Jillene Joseph (06:34):
Yeah, definitely. Awesome. Thank you, Chanel for sharing and thank you all for tuning in and sharing, you know, then the native almost power hours is the native wellness institutes responds to the pandemic, and we knew that an already traumatized people would be retraumatized during this pandemic. So we wanted to do our part and offer our contribution by, um, providing, you know, positive and informative and, um, uplifting programming. And so today, if you’re just tuning in Shanoah and I are just sharing a little bit about vaccines and a little bit about the creative program development, um, that we have been doing. So we have some comments already, um, a comment about some people have died from these vaccinations. Um, can you talk about the correlation between Pfizer and blood clots? I had heard in the news that Europe had banned Pfizer or, or another vaccine. So this, this is another reason why we wanted to do this, right? Like we’re not medical experts or anything like that, but we, but Shinoa in particular stays abreast of everything, attends medical webinars, weekly, several of them actually, um, social Noah, do you want to address those comments? The first one, um, some people have died from these vaccinations. That was the comment. Um, and then the correlation between Pfizer and blood clots.
Chenoa Landry (08:04):
Um, so I don’t, I don’t know of anyone who has died from the vaccine, from all of the reports that I have read. And again, I’m not a doctor and I am not a medical researcher. I am, I’m not a spokesperson for any vaccine company. I’m not getting paid for any by any of those companies. Um, but I, from what I have read, no one has died as a result of the vaccine. Um, there have been some people, there was one person who, um, developed a blood disorder. He was a doctor. Um, and my understanding is that the incidents of that happening is very, very, very, very [inaudible] percent of the population develops it, and they have not directly related it to the vaccine, but he did have the vaccine two weeks prior. And I think that caused a lot of fear, because what happens is literally millions of people have gotten the, um, that gotten these vaccines by now.
Chenoa Landry (09:19):
Um, I think just in Oregon, we’re past 1 million and, uh, across the U S I don’t even, I’m sorry, I should have looked this up before I was going to, and I forgot, but there are millions and millions of people now who have received the vaccine and, um, these blood disorders. I think that, um, from, from my understanding is that people develop blood disorders. Like we have to remember that while this pandemic is happening, life is also happening. So people also are getting colds. People also are getting flus, people develop blood disorders. People are still unfortunately being diagnosed with cancers. So all of these things are going on. And so, um, because causation is not correlation, um, right. So like, um, it’s just because of correlations, not causation. So just because someone had received it doesn’t mean it’s a cause of the vaccine. And so they have determined the researchers that, um, and the doctors and, um, medical examiners have determined.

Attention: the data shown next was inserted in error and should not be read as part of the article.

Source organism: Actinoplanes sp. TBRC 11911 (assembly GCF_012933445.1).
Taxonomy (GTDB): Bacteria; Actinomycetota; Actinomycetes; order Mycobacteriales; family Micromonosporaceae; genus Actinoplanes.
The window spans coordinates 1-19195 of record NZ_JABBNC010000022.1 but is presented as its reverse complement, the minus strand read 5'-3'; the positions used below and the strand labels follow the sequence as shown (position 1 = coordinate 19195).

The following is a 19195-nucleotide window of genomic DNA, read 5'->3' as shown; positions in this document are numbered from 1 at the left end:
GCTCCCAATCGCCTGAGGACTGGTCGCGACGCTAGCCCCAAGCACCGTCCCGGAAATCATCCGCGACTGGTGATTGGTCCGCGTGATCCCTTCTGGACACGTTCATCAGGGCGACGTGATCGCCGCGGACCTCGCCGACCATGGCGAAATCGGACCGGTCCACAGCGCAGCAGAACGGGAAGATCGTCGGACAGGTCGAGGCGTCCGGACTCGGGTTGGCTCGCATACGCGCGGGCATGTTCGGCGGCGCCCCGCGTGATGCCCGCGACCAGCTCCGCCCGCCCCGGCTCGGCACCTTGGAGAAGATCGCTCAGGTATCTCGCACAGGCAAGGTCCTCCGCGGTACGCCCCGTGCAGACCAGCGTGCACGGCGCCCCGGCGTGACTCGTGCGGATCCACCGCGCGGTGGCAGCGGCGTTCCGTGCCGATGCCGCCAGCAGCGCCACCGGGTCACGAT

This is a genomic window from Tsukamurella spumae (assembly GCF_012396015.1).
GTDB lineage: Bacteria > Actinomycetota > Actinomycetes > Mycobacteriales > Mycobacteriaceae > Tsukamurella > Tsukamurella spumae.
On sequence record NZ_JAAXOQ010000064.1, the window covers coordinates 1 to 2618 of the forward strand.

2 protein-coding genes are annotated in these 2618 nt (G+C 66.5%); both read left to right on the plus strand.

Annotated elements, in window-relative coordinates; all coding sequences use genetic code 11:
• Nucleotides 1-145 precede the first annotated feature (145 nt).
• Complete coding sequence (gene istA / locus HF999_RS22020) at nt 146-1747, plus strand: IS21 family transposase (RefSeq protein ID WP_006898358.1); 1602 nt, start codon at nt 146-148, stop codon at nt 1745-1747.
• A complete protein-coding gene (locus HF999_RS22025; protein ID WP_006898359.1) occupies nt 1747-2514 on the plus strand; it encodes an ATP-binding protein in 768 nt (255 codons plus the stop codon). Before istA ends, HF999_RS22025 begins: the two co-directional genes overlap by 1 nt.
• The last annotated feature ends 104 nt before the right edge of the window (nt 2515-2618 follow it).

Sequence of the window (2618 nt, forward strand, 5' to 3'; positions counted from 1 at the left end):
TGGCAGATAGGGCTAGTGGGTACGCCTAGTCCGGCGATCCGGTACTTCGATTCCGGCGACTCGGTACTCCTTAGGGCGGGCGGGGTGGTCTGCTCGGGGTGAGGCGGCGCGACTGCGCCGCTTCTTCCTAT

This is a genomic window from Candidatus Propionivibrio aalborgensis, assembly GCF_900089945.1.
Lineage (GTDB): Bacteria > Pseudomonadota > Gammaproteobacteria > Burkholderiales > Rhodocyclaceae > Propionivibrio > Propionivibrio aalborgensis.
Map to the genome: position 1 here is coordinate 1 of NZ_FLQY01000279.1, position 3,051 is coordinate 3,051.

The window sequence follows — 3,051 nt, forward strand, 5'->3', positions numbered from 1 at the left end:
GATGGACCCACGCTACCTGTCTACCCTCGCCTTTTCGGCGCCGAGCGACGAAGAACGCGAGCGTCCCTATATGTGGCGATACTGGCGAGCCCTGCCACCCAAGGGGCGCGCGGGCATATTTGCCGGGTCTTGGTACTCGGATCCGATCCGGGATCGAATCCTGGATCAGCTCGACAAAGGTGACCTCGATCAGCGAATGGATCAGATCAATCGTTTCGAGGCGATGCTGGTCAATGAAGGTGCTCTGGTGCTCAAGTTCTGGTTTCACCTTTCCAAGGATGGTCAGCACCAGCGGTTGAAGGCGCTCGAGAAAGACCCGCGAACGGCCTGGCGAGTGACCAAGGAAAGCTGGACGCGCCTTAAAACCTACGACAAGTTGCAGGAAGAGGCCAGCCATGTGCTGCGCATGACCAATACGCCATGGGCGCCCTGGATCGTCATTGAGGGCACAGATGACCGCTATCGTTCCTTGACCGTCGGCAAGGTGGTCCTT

Chenoa Landry (10:21):
It was not as a result of the vaccines. And, um, and if you were interested in knowing what is inside of the vaccine, it, it, all of the ingredients are printed on the, um, the FDA, um, the FDA’s website. And also I would strongly encourage anyone who is curious to like, get that and also like get ingredients of all of the medications that you may be taking all of your vaccines. Um, I’ll also look at, um, you know, ingredients of your, um, of our hot Cheetos and soda pops. So, um, we’re always like consuming things that are probably are like strange or different or chemicals and these chemicals that, that we are, that they’re using for the vaccines are safe and effective.
Jillene Joseph (11:13):
Nice. Thank you. Well, that’s another reason why we wanted to do this topic today, right. Is just to let people know, um, more information where they can go for more information. I know, um, I am fully vaccinated. I have both vaccinations, and I think it’s been a month now since I’ve been fully vaccinated. And I got the Pfizer, my first, the first shot, um, you know, we went in, in a state of gratitude, just like being thankful that we were getting it. And we all, we all shared like why we were getting it. You know, I, I dressed up, I wore my ribbon skirt and, you know, just stayed in this state of gratitude. I did not even feel the shot go in, like they were done and I didn’t even realize they even started yet. Like, they were really good. Um, I drank water and I just kept like randomly moving my arm.
Jillene Joseph (12:06):
Um, and I didn’t have any symptoms after the first one, the second one, you know, we did the same. We were in a state of gratitude, um, drank a lot of water and Pedialyte before, and then after continued, you know, to, to drink water and just move my arm, my arm was a little bit sore after the second one for like an hour. And then that was it. I didn’t have any symptoms or anything. And then our whole household got vaccinated and there was just a variety of symptoms from like, you know, starting to feel like you got a cold, you know, to, you know, feeling a little bit tired. And, um, but it was this literally like for a few hours. So that was our experience. Um, what, what, what are you vaccinated Shinola?